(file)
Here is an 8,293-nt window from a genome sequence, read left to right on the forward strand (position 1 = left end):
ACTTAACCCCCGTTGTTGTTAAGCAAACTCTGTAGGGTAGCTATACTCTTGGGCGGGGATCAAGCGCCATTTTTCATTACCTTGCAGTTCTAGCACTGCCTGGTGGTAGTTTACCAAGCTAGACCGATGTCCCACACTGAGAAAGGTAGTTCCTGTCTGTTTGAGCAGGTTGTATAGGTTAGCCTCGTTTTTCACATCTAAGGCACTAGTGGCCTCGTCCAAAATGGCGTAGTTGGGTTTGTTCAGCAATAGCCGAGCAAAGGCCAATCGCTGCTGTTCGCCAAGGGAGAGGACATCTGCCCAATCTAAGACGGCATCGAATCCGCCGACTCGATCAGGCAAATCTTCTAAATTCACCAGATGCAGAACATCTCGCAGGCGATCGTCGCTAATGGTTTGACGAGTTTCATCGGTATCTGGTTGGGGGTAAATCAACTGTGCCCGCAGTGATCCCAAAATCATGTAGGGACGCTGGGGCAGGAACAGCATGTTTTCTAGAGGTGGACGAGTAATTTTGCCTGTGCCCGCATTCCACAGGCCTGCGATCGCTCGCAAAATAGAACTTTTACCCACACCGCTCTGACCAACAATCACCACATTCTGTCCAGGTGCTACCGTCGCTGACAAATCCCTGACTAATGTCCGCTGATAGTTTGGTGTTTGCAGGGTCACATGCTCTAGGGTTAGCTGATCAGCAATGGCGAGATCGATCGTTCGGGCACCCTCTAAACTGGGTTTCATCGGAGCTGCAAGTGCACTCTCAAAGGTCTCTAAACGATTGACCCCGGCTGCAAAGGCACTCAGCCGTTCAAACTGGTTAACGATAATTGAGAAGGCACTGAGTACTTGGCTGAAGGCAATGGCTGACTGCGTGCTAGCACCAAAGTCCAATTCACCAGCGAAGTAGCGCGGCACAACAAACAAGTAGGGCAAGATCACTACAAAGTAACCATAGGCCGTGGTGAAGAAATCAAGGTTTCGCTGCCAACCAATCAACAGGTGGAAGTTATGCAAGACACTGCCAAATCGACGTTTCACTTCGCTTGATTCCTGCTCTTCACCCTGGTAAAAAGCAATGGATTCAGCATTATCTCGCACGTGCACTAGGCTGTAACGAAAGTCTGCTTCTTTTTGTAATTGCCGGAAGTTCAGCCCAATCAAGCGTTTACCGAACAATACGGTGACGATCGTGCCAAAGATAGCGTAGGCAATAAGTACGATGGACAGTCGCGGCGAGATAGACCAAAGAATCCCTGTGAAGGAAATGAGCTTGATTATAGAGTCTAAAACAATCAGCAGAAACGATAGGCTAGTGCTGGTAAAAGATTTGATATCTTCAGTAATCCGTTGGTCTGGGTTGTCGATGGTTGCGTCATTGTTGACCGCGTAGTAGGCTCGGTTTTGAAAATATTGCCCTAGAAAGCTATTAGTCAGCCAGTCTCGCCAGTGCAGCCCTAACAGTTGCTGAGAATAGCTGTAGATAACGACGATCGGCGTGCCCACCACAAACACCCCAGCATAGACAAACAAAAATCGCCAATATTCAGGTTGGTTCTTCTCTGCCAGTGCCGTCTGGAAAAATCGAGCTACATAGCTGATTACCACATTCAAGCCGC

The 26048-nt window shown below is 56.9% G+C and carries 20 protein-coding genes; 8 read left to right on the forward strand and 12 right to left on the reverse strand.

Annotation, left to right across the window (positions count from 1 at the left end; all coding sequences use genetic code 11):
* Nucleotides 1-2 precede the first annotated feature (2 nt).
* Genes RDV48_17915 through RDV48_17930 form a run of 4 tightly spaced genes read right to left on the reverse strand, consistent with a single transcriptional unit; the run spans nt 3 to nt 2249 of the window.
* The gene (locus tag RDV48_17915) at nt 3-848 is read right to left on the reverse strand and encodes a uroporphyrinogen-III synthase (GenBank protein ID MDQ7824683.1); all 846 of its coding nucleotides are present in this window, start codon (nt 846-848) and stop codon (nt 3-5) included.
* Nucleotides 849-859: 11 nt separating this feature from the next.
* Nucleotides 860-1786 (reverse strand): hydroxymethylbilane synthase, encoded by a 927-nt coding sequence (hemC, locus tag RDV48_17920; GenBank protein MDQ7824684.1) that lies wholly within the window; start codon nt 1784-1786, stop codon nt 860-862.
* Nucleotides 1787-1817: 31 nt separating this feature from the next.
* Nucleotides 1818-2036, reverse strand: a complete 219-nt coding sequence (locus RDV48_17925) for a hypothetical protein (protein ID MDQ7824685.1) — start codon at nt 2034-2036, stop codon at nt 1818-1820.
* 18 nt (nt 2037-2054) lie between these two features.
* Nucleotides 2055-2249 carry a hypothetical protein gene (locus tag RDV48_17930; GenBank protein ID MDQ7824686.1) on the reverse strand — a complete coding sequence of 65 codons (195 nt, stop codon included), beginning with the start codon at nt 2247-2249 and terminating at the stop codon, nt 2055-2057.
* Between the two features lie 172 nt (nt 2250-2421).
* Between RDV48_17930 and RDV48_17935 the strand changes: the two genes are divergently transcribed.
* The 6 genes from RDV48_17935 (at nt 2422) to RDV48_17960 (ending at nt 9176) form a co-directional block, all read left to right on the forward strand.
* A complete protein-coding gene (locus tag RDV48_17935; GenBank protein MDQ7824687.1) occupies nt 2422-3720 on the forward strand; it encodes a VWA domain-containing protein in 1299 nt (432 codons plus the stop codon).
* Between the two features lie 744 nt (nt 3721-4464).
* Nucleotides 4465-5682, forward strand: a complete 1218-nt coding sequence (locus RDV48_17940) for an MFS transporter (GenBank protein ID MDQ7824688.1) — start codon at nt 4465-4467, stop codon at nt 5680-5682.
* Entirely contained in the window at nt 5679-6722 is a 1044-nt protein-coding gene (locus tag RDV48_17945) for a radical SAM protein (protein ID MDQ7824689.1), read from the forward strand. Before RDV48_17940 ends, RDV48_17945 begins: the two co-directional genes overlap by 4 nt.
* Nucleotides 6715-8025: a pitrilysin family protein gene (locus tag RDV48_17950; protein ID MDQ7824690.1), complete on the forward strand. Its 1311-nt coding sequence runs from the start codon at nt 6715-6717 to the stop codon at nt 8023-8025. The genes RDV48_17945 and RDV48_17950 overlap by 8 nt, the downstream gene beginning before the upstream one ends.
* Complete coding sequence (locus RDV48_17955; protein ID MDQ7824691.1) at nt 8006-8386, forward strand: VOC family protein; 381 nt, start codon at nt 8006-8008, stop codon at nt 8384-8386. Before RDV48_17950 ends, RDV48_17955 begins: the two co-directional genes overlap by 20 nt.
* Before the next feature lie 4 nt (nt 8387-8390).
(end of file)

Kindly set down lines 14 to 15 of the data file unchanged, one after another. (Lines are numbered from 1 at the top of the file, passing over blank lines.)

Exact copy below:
* Between the two features lie 172 nt (nt 2250-2421).
* Between RDV48_17930 and RDV48_17935 the strand changes: the two genes are divergently transcribed.